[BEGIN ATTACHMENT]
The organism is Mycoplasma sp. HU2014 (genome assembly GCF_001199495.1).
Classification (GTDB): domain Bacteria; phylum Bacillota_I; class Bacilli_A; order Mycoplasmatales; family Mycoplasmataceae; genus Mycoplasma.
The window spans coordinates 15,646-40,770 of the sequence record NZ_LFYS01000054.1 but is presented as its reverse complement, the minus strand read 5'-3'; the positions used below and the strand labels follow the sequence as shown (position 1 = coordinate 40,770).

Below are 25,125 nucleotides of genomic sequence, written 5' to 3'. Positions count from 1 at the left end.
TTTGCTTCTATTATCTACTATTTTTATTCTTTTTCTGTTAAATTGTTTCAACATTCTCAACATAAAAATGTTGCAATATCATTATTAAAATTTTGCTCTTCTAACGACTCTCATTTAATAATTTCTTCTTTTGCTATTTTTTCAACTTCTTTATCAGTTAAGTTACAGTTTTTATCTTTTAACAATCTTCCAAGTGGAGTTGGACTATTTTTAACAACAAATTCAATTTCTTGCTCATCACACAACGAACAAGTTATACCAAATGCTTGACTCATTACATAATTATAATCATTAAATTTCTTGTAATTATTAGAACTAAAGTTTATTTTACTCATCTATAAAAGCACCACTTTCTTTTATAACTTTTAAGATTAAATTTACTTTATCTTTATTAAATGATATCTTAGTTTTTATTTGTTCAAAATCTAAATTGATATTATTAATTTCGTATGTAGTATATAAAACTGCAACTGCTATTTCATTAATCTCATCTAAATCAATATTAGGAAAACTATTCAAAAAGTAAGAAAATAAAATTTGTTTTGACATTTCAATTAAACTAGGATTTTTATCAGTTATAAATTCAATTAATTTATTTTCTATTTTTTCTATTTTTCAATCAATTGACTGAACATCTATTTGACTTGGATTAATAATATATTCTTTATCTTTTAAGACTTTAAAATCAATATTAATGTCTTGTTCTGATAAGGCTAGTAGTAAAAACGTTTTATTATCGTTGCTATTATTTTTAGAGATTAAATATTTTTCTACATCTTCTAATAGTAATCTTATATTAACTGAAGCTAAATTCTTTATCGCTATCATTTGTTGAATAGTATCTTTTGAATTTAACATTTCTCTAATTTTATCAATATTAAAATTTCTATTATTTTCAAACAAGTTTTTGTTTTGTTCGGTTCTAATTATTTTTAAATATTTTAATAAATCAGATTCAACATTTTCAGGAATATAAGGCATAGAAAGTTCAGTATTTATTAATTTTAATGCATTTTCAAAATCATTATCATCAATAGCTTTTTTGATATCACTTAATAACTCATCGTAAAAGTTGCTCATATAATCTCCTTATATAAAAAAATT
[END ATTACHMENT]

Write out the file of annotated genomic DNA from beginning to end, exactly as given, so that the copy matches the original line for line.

The organism is Mycoplasma sp. HU2014 (genome assembly GCF_001199495.1).
Classification (GTDB): domain Bacteria; phylum Bacillota_I; class Bacilli_A; order Mycoplasmatales; family Mycoplasmataceae; genus Mycoplasma.
The window spans coordinates 15,646-40,770 of the sequence record NZ_LFYS01000054.1 but is presented as its reverse complement, the minus strand read 5'-3'; the positions used below and the strand labels follow the sequence as shown (position 1 = coordinate 40,770).

Below are 25,125 nucleotides of genomic sequence, written 5' to 3'. Positions count from 1 at the left end.
TTTGCTTCTATTATCTACTATTTTTATTCTTTTTCTGTTAAATTGTTTCAACATTCTCAACATAAAAATGTTGCAATATCATTATTAAAATTTTGCTCTTCTAACGACTCTCATTTAATAATTTCTTCTTTTGCTATTTTTTCAACTTCTTTATCAGTTAAGTTACAGTTTTTATCTTTTAACAATCTTCCAAGTGGAGTTGGACTATTTTTAACAACAAATTCAATTTCTTGCTCATCACACAACGAACAAGTTATACCAAATGCTTGACTCATTACATAATTATAATCATTAAATTTCTTGTAATTATTAGAACTAAAGTTTATTTTACTCATCTATAAAAGCACCACTTTCTTTTATAACTTTTAAGATTAAATTTACTTTATCTTTATTAAATGATATCTTAGTTTTTATTTGTTCAAAATCTAAATTGATATTATTAATTTCGTATGTAGTATATAAAACTGCAACTGCTATTTCATTAATCTCATCTAAATCAATATTAGGAAAACTATTCAAAAAGTAAGAAAATAAAATTTGTTTTGACATTTCAATTAAACTAGGATTTTTATCAGTTATAAATTCAATTAATTTATTTTCTATTTTTTCTATTTTTCAATCAATTGACTGAACATCTATTTGACTTGGATTAATAATATATTCTTTATCTTTTAAGACTTTAAAATCAATATTAATGTCTTGTTCTGATAAGGCTAGTAGTAAAAACGTTTTATTATCGTTGCTATTATTTTTAGAGATTAAATATTTTTCTACATCTTCTAATAGTAATCTTATATTAACTGAAGCTAAATTCTTTATCGCTATCATTTGTTGAATAGTATCTTTTGAATTTAACATTTCTCTAATTTTATCAATATTAAAATTTCTATTATTTTCAAACAAGTTTTTGTTTTGTTCGGTTCTAATTATTTTTAAATATTTTAATAAATCAGATTCAACATTTTCAGGAATATAAGGCATAGAAAGTTCAGTATTTATTAATTTTAATGCATTTTCAAAATCATTATCATCAATAGCTTTTTTGATATCACTTAATAACTCATCGTAAAAGTTGCTCATATAATCTCCTTATATAAAAAAATT